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Electrical oscillations in an L-C circuit. Rectifiers. Reservoir capacitors. Electromagnetic radiation. Antennas. Radio broadcasting. Piezoelectric effect. Microphones. Speakers. Amplitude modulation. Frequency modulation. Crystal receiver.


Electrical oscillations in an L-C circuit. A circuit containing only a switch, charged capacitor, and inductor will exhibit oscillator behavior when the switch on the circuit is closed due to a mechanism of repeating discharge and recharge of the capacitor. Fig. 1 (a) shows a circuit containing a charged capacitor C, an inductor L of negligible resistance, and a switch S. We now consider the oscillatory behavior that occurs when the capacitor discharges on the closure of the switch: At the instant the switch is closed, the capacitor starts discharging through the inductor. As it discharges, a magnetic field builds up in the inductor and the stored-up energy of the capacitor is transferred to the inductor. When it has completely discharged, the potential difference between its terminals has decreased to zero. See Fig. 13 (b). The magnetic field of the inductor now starts decreasing, inducing an emf in the inductor in the same direction as the current. The current consequently persists, but with diminishing magnitude, until the magnetic field has disappeared and the capacitor has been charged in the opposite sense to its original polarity, as shown in Fig. 1 (c). The process now repeats itself in the opposite direction and in the absence of energy losses the charges on the capacitor will surge back and forth indefinitely.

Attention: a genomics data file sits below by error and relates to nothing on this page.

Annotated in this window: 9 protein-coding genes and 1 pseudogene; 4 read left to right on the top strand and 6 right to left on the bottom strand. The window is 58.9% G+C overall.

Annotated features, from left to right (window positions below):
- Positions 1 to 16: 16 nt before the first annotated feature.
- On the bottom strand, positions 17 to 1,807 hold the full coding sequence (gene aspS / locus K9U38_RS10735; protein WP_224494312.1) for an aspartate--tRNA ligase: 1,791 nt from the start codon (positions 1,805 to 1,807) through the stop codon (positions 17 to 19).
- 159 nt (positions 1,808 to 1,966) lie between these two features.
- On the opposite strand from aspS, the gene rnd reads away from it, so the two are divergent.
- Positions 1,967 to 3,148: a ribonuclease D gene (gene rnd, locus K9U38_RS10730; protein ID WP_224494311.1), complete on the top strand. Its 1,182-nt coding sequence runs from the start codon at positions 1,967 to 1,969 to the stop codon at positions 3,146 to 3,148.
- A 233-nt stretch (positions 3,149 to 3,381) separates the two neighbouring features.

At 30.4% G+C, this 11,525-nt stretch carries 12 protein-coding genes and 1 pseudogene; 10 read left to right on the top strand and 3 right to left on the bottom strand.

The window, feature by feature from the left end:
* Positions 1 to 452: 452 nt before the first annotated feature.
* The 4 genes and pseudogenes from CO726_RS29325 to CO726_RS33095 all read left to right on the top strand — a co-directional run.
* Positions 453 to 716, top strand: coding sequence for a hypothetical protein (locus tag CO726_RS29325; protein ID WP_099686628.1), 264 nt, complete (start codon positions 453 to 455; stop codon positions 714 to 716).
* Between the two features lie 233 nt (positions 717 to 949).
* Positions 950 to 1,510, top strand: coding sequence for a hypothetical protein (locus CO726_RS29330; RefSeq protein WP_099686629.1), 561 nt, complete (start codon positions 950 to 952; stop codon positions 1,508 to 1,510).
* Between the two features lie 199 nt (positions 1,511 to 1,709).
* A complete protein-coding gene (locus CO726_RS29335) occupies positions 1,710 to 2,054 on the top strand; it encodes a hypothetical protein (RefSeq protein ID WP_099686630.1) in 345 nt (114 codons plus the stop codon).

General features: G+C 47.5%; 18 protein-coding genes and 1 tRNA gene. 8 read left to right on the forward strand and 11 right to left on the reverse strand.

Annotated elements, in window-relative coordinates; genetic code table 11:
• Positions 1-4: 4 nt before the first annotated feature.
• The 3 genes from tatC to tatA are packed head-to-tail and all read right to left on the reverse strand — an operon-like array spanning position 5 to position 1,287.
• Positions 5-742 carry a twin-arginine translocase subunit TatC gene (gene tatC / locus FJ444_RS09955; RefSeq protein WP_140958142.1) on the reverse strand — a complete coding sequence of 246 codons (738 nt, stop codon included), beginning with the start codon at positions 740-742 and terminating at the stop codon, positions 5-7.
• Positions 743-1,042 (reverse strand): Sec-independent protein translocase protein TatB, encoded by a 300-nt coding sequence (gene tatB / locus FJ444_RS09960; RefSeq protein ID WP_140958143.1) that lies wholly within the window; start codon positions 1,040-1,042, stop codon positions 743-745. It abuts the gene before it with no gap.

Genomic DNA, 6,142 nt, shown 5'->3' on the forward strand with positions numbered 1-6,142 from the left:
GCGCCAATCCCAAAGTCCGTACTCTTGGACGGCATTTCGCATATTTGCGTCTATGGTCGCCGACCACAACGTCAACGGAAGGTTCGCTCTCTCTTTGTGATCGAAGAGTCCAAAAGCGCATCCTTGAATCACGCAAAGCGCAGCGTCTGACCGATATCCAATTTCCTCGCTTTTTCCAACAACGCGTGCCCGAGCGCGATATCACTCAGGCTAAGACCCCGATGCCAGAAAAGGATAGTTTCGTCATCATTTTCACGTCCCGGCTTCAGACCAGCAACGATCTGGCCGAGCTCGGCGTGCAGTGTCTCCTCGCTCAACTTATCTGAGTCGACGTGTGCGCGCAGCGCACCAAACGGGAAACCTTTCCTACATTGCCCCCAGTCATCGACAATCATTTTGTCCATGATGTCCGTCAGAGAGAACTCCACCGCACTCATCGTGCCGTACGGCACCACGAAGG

Thus the charge flows back and forth between the plates of the capacitor, through the inductor. The energy oscillates back and forth between the capacitor and the inductor until (if not replenished by power from an external circuit) internal resistance causes the oscillations to die out in a process called damping. The action of the circuit is similar to that of a pendulum swinging back and forth, or water sloshing back and forth in a tank. It is for this reason that the circuit is sometimes called a tank circuit. The oscillation frequency is determined by the capacitance and inductance values. In typical tuned circuits in electronic equipment the oscillations are very fast, thousands to millions of times per second.

The frequency of the electrical oscillations is given by



This frequency is called the natural frequency of the L-C circuit.

The L-C circuit is an example of what is called a harmonic oscillator i.e. a vibratory system exhibiting simple harmonic motion.


Rectifiers. A rectifier is an electrical device that allows current to flow in one direction but not in the other. They include vacuum tube diodes, mercury-arc valves, ignitrons, copper and selenium oxide rectifiers, semiconductor diodes, silicon-controlled rectifiers and other silicon-based semiconductor switches.


Fig. 2(a) shows a circuit commonly used to perform a half-wave rectification where T is a transformer and D is a diode. The input wave is shown in Fig. 2(b) and the output wave that appears in load L is shown in Fig. 2(c).